We are celebrating the fourth annual “World Rainforest Day” on June 22nd, but why is it important for us?
It is rightly said, “No one will protect what they don’t care about, and no one will care about what they have never experienced”. One has the tendency to ignore the importance of something unless educated about it, even if their very lives depend on it. And therefore, it seems essential to educate the world about the role and importance of rainforests in our lives.
Green cover of the Earth that receives 175cm-200cm or more rainfall and is accompanied by warmer climate qualifies as the rainforest. They are said to have such dense vegetation that only about 5% of the sunlight reaches the bottom and rainfall takes nearly 10 minutes to touch the ground. All continents of the world house them, broadly dividing into two types: Tropical and Temperate rainforests, depending on the region that they fall in. Rainforests regulate the water cycle through the process of transpiration; they handle the movement of rainwater to underground water reserves. The biggest canopy trees found here release approximately 760 liters of water annually.
Experts say that Amazon Rainforest alone provides the world with 15% of freshwater. Rainforests supply the world with 28% of the world’s oxygen, justifying being called the lungs of the planet. Biodiversity of the tropical rainforests is so vast that two-thirds of the vegetative species of the world are found here; one can have an idea about this with the fact that an area of two football fields of rainforests may have more than 400 species of trees.
With less than 6% of Earth’s total area, rainforests inhabit more than 50 % of the animal species. 25% of all the most vital life-saving medicines produced receive their essential ingredients from the rainforests. Rainforests, also known as “jewels of earth” or “world’s largest pharmacy” are very crucial for the sustainability of life on earth.
Rainforests are spread all over the world and have found their ground in India too. They can be found in three regions of our country:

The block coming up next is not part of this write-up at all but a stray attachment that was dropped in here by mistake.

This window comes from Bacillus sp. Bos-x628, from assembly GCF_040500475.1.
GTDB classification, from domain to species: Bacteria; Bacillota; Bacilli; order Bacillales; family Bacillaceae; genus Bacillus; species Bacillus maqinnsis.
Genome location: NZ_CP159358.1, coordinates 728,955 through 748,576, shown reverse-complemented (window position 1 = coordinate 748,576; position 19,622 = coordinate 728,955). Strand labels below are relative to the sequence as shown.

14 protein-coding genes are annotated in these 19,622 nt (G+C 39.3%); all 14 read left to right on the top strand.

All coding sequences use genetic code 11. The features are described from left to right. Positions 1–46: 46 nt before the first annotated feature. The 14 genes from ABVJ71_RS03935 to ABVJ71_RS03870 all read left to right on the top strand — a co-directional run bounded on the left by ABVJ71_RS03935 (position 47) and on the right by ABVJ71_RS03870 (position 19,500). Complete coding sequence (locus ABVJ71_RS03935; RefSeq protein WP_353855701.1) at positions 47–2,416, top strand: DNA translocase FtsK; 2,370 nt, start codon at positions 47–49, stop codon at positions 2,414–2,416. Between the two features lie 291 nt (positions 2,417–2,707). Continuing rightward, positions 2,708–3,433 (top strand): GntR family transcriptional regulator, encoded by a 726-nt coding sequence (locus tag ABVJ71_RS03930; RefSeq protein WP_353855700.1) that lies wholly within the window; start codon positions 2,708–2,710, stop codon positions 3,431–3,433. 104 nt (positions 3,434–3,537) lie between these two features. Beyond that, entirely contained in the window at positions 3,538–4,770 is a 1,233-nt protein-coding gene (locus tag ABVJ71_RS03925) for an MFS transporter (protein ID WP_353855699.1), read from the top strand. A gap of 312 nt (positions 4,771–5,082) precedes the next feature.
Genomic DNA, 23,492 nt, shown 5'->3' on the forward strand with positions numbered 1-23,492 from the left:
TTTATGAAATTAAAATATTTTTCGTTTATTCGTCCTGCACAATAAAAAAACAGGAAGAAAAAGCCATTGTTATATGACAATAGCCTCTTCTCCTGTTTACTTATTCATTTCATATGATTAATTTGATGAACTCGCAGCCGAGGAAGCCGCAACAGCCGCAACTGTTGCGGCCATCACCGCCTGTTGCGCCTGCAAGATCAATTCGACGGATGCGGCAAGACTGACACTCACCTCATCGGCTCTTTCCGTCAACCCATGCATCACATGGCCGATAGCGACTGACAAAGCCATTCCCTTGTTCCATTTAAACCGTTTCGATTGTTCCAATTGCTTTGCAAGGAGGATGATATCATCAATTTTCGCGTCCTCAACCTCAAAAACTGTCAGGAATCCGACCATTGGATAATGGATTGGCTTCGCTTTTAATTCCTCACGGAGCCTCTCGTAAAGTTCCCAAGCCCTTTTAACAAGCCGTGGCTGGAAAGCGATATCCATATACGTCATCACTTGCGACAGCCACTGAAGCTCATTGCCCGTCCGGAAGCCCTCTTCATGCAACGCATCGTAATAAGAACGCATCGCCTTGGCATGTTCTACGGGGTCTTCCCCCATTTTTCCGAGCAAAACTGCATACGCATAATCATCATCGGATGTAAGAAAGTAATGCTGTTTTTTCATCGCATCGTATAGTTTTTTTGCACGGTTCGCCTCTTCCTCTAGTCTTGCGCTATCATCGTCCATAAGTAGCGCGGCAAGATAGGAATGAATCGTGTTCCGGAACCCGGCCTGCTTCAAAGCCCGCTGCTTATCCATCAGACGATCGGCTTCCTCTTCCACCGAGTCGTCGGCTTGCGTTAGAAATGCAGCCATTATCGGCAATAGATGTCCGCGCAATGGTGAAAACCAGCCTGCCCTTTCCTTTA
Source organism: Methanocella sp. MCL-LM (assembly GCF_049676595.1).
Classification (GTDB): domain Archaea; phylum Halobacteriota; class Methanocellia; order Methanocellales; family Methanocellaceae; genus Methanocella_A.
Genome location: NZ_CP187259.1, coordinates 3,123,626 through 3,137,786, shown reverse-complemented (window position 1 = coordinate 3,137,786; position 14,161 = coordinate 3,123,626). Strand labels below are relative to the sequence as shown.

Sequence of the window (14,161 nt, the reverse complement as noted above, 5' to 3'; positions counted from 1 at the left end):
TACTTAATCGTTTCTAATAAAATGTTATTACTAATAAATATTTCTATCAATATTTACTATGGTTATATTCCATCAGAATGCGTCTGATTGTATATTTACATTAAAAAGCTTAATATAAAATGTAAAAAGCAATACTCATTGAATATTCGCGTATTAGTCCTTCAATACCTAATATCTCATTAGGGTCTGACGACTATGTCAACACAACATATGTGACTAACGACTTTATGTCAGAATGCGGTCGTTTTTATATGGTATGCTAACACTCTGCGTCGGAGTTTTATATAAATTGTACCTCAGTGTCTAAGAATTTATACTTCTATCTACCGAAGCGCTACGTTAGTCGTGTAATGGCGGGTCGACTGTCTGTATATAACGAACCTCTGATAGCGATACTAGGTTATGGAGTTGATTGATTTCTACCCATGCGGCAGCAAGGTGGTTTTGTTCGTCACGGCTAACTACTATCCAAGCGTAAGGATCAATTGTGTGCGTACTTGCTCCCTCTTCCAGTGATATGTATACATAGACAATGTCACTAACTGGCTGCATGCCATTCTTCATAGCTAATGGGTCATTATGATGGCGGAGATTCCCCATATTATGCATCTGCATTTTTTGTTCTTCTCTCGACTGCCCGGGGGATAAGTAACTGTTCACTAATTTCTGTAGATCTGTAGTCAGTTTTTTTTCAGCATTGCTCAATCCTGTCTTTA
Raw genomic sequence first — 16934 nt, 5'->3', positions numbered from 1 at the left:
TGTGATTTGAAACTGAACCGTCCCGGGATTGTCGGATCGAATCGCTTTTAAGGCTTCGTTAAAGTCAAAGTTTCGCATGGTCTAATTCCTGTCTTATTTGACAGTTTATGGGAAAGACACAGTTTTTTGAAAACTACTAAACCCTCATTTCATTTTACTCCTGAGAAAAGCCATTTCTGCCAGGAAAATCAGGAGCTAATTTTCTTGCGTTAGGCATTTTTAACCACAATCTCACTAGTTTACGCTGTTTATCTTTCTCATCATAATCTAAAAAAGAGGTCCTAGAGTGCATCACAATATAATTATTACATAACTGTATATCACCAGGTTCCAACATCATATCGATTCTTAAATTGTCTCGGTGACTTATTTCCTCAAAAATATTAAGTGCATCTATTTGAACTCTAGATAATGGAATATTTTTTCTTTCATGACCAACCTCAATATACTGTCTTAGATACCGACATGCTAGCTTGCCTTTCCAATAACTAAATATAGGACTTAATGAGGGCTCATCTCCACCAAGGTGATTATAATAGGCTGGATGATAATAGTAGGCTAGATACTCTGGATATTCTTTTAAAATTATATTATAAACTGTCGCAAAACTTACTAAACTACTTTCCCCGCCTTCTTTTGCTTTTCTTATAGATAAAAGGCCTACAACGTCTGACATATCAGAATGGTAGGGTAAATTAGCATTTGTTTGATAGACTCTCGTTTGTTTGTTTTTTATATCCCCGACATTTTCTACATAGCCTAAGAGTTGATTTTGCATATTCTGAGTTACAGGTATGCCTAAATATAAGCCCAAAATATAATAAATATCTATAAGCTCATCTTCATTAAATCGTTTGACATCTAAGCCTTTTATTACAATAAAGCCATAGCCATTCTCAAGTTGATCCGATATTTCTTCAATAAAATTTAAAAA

- Western Ghats- Sprawled across from southwest Maharashtra to Karnataka and Kerala to Tamil Nadu, these biological storehouses boast of over 1,100 species of animals and aquatic life. This evergreen forest cover inhabits a large population of elephants, tigers, gaurs, and an innumerable variety of medicinal plants.
- Andaman and Nicobar Islands- Filled with more the 84% of forest cover, Andaman and Nicobar is a suitable territory for blooming of these versatile forests. These islands are isolated from the Indian mainland and therefore, are enabled to populate species that are endemic and are only found in this region. With over 2,200 varieties of flora, these forests have a mixed range of India, Myanmar, and Malaysian plant life.
- North Eastern Rainforests- Uncontaminated with urbanization and civilization unlike the Western Ghats, these forests are home to the largest population of one-horned rhinos. These moist deciduous forests are found at a height of approx 900 meters across the Meghalaya, Nagaland, and Manipur, Assam, and in some parts of Arunachal Pradesh. Brahmaputra valley which extends over to West Bengal is home to a large tiger population.
Rainforests are very crucial for our survival, along with the supply of essential elements like oxygen, fresh water, medicinal plants, etc.; the livelihood of 1 out of 4 people depends on these forests. Hardwoods like mahogany, teak help people make fortune out of them, however, this has proven to work against these forests. Humans have been encouraged to conduct massive deforestation for monetary purposes, getting support from several national governments as well. 6 million hectares of forests are cut down every year, and with that rate, they are going to vanish in the next 100 years.
As poorer countries want to repay their debts, rainforests are being exploited in name of timber, mining, agricultural lands, etc. When a large tree in forests is cut down it mashes up to 17 smaller trees blooming under it. A recent development in biofuel and vegetable oils is also harming these forests at an unprecedented rate. An increase in palm oil farming has also contributed to the cause, leading to further deforestation.
Reports say that every year rainforests of the size of Bangladesh are destroyed, and every second a rainforest of the size of a football field is ruined.
The current scenario of the COVID pandemic provides us with an opportunity to stop and restore deforestation. As pollution levels are low currently, so are the requirements. We should utilize this time to understand the nature of these biological boons and extend our full support to the organizations which are working on their toes to save these essential wonders of nature.
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